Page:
Interestingly, the UN special rapporteur on human rights in Iran described this year’s report as “marginally more optimistic” than previous years. Ahmed Shaheed also said Tehran is opening to dialogue on its human rights situation. So far, Iran has executed almost 800 people this year, putting them above their 700 mark in 2014.
The wife of imprisoned pastor Saeed Abedini made a plea for all Iranian-Americans held in Iran to be released. Adding to the number of Americans imprisoned in Iran is businessman Siamak Namazi.
Foreign Ministry spokeswoman Marzieh Afkham has just been promoted as Iran’s first female ambassador since the 1979 revolution. Her first ambassadorship will be to Malaysia. Afkham will be the second female ambassador in Iran’s history. The first female Iranian ambassador was Mehrangiz Dolatshahi, who was appointed to Denmark in 1976 under the Shah. However, this won’t be the first time Afkham broke the glass ceiling in Iran. She was also the country’s first female spokesperson.
A citizenship bill was rejected, consequently continuing to deny Iranian citizenship to people born to Iranian mothers and non-Iranian fathers. Between 400,000 to one million non-citizens are denied basic rights in Iran. According to Mehrangiz Kar, a prominent Iranian lawyer and women’s and children’s rights activist, “These children and youths are deprived of educational and health facilities as well as other services that Iranian citizens benefit from, such as subsidies and the like. In a word, they have no civil rights and lack identity documents or a birth certificate.”
Iranian actress Sadaf Taherian has been banned from acting after photos emerged on Instagram of her without hejab, the Islamic head cover.
Striking while the iron is hot
Foreign investors are scrambling to Iran to cash in on a potential gold mine with sanctions expected to be lifted soon. Iranian-American Hamid Biglari, an ex-Citigroup banker, is helping the Rouhani administration by bringing Iran’s power brokers and foreign investors together. Biglari’s role hasn’t gone unnoticed by hardliners in the Iranian government who view him as an American agent. “Iran missed the golden era of globalization from the late nineties to 2008, where a rising tide lifted all boats,” said Biglari. “Iran can’t afford to miss the next wave.”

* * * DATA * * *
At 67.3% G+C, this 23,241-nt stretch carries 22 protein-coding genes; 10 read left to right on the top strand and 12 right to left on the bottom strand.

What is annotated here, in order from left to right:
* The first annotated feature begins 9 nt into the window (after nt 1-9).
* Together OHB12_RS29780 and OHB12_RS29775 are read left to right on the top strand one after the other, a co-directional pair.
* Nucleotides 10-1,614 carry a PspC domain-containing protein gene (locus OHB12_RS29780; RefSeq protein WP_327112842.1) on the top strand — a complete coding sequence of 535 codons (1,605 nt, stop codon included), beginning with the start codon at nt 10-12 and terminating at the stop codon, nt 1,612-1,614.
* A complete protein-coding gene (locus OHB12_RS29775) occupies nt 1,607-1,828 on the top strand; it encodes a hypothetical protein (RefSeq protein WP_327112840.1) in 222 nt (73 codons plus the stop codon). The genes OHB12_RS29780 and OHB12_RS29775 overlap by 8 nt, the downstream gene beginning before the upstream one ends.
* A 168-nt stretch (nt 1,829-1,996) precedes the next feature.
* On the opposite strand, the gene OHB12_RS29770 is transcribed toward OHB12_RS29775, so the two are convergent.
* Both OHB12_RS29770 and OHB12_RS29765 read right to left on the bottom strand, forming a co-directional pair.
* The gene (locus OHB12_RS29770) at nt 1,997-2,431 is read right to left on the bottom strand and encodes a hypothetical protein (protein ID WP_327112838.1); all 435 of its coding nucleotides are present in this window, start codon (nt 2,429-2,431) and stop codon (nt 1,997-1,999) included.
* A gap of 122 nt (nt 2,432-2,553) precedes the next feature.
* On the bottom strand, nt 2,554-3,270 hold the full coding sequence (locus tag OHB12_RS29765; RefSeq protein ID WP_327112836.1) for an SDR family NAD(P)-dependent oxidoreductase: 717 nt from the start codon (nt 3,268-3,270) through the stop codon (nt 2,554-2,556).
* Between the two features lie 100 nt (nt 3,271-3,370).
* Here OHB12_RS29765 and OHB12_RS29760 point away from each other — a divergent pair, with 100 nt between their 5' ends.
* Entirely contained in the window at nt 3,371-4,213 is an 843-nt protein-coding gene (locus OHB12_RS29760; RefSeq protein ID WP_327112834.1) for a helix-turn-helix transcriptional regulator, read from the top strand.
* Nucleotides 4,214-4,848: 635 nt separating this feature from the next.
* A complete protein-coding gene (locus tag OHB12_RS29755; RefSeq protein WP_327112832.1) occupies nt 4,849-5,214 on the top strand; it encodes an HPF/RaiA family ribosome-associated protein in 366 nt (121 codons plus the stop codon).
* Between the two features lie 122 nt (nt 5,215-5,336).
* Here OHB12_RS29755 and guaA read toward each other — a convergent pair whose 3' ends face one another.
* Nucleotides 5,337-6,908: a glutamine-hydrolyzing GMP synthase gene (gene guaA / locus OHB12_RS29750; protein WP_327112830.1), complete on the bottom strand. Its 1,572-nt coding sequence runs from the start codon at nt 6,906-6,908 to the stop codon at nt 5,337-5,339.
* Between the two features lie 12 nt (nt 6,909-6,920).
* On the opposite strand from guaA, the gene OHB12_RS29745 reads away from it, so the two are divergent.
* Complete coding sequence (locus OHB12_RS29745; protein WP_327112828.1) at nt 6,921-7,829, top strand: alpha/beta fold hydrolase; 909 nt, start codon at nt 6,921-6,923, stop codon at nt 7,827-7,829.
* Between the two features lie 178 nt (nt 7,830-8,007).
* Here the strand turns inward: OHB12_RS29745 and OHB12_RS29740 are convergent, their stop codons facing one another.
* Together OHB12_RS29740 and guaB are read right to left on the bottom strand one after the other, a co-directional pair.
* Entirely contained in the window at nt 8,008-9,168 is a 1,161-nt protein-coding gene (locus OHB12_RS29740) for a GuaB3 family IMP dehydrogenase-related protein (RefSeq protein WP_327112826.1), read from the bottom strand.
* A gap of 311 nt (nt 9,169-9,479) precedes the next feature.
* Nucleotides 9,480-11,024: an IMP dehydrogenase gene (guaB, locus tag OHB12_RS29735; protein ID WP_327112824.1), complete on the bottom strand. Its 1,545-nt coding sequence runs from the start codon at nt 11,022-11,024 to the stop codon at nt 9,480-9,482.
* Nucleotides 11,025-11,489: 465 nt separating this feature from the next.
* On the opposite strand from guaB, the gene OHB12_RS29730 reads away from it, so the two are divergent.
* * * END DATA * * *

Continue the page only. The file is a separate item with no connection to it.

Biglari isn’t the only banker rushing to help his motherland. British-Iranian Xanyar Kamangar left his investment-banking job at Deutsche Bank to start Iran's first private-equity firm, which takes foreign investment. "The local tech players have had the opportunities in the last few years to grow in a petri dish without foreign competition," claims Kamangar. "They haven't had any proper funding from day one and have yet grown — imagine what they would do when you give them a little bit of funding, you support them, they will explode and make a giant leap."
Iran’s universities create the tech geniuses leading Silicon Valley’s start-ups. It’s also adding to the country’s already severe brain drain. Schools such as Sharif University also known as the MIT of Iran and the University of Tehran are playing a key role in creating an “internal tech ecosystem."
Hamid and Saeed Mohammadi, twin brother founders of the online retailer Digikala—Iran’s Amazon—attended the Reuters Middle East Investment Summit. In response to comments from Iran’s postal service that Iranians would soon be able to receive parcels from Alibaba, Amazon, and Ebay, Saeed explained, "Amazon and Ebay are not necessarily a threat or even a competitor to Digikala, since these major online retailers have not shown much enthusiasm to conquer the Middle Eastern market.”
In an “almost unprecedented” move, Israeli author Etgar Keret is translating his new book into Persian. He hopes the translation of The Seven Good Years “will help some of its Iranian readers to see the Israeli people as flawed human entities and not just as mortal enemies.” The book will be published in London by Aan Haft Saal-e Khoob and available in Afghanistan. There are also plans to publish the book in Kabul.
Similarly, Iranian-American author Firoozeh Dumas started a Kickstarter to translate her new book—It Ain’t So Awful, Falafel—into Persian.
Israel’s first Persian language film ‘Baba Joon’ to be submitted to the Academy Awards as Best Foreign Language Film. The film centers around the lives of Iranian emigrates who reside in the northern Negev.
Across the Muslim World, Shiites are commemorating the martyrdom of Imam Hossein—the grandson of the Prophet Mohammad—during the holy month of Muharram. For years Ashura, the tenth day, has been known in Iran as a time for members of the opposite to mingle in what is called a ‘Hossein party’. But today, amidst the lamentations, passion plays, praying, and processions, Iranian youth are using Ashura as an excuse to debut their new hair styles and dress up in the latest fashion.
Love in a time of Ashura.